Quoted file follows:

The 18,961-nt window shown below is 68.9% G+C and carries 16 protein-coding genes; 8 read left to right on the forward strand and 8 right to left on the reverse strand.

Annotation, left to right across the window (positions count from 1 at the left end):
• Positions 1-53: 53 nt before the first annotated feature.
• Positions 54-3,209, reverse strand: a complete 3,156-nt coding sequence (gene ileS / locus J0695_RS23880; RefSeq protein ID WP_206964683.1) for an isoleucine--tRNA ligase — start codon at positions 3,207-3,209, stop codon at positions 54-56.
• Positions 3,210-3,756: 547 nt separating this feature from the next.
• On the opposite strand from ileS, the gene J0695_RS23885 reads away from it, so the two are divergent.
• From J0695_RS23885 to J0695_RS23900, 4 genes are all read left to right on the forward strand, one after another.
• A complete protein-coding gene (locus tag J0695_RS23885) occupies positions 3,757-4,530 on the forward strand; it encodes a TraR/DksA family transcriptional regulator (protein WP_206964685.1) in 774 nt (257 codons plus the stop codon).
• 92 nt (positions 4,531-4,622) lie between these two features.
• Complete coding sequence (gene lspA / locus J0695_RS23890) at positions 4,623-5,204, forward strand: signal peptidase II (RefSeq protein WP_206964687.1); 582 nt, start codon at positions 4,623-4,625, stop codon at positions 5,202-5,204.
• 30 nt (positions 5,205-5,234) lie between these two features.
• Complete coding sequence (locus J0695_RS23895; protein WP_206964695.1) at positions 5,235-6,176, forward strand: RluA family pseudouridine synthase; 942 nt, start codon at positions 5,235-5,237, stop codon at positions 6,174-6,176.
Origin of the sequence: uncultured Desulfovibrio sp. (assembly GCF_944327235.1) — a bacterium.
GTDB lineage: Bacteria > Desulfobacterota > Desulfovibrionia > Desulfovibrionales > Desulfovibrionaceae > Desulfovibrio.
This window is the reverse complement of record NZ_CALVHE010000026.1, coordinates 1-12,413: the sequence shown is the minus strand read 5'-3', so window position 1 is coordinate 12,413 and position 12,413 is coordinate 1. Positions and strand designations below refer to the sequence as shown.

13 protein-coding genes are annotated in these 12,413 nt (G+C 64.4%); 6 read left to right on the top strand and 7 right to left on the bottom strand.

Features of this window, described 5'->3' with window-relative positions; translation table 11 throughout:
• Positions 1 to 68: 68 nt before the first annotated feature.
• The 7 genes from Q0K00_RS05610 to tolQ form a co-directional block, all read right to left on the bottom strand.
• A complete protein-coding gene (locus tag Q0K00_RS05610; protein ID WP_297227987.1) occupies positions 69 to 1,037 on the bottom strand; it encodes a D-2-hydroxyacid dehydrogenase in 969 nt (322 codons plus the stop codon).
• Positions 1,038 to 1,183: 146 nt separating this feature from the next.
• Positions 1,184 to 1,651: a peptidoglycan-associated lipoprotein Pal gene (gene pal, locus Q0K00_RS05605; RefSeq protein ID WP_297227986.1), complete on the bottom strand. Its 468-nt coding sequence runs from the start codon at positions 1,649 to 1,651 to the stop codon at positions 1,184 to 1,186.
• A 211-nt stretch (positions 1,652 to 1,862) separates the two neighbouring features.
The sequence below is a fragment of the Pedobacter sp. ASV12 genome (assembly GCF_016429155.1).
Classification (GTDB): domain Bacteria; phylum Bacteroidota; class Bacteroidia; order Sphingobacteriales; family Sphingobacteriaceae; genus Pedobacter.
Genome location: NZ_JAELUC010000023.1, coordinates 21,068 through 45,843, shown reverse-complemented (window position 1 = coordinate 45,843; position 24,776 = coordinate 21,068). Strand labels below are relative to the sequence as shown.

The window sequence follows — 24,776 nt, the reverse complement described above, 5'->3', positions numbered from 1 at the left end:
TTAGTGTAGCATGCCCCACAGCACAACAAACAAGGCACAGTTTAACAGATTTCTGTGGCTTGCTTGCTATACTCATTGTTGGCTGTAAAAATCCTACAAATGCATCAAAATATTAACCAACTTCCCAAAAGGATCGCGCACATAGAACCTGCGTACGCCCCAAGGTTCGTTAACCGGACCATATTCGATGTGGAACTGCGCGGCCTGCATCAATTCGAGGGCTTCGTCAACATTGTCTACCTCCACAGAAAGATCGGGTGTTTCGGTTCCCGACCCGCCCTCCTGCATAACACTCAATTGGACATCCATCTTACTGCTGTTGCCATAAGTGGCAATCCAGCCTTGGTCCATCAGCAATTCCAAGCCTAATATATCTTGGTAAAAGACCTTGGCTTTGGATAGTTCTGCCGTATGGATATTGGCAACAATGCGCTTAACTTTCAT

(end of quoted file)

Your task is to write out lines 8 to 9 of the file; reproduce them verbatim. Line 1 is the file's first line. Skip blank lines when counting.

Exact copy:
• A complete protein-coding gene (locus tag J0695_RS23885) occupies positions 3,757-4,530 on the forward strand; it encodes a TraR/DksA family transcriptional regulator (protein WP_206964685.1) in 774 nt (257 codons plus the stop codon).
• 92 nt (positions 4,531-4,622) lie between these two features.